The Ramones were many things, and gloriously so, from the moment of their inception in Forest Hills, New York, in 1974, until their final concert, #2,263, in Los Angeles on August 6, 1996.
They were prolific – releasing 21 studio and live albums between 1976 and 1996 – and professional, typically cutting all of the basic tracks for one of those studio LPs in a matter of days. They were stubborn, a marvel of bulldog determination and cast–iron pride in a business greased by negotiation and compromise. And they were fun, rock n’ roll’s most reliable Great Night Out for nearly a quarter of a century. Which seems like a weird thing to say about about a bunch of guys for whom a show, in 1974 or ’75, could be six songs in a quarter of an hour.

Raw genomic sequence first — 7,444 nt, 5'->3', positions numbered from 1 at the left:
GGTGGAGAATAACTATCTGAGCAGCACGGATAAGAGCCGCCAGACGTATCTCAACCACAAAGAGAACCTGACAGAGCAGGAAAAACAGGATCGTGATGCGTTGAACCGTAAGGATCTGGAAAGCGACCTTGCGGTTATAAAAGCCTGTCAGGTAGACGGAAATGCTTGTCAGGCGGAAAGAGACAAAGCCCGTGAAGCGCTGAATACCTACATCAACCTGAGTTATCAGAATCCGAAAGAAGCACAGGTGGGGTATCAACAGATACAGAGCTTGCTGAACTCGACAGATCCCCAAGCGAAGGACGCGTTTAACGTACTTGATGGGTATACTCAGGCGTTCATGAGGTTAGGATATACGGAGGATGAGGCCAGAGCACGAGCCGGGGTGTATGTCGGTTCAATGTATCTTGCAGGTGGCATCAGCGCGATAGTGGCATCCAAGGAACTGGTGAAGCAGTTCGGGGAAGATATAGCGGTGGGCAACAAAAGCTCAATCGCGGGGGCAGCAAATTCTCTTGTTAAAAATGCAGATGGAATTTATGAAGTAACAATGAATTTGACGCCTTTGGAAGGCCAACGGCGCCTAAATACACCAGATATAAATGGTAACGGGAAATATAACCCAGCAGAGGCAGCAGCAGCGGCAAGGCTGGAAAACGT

The Ramones were also first: the first band of the mid–’70’s New York punk rock uprising to get a major–label contract and put an album out; the first to rock the nation on the road and teach the British how noise annoys; the first new American group of the decade to kick the smug, yellow–bellied shit out of a ’60s superstar aristrocracy running on cocaine–and–caviar autopilot.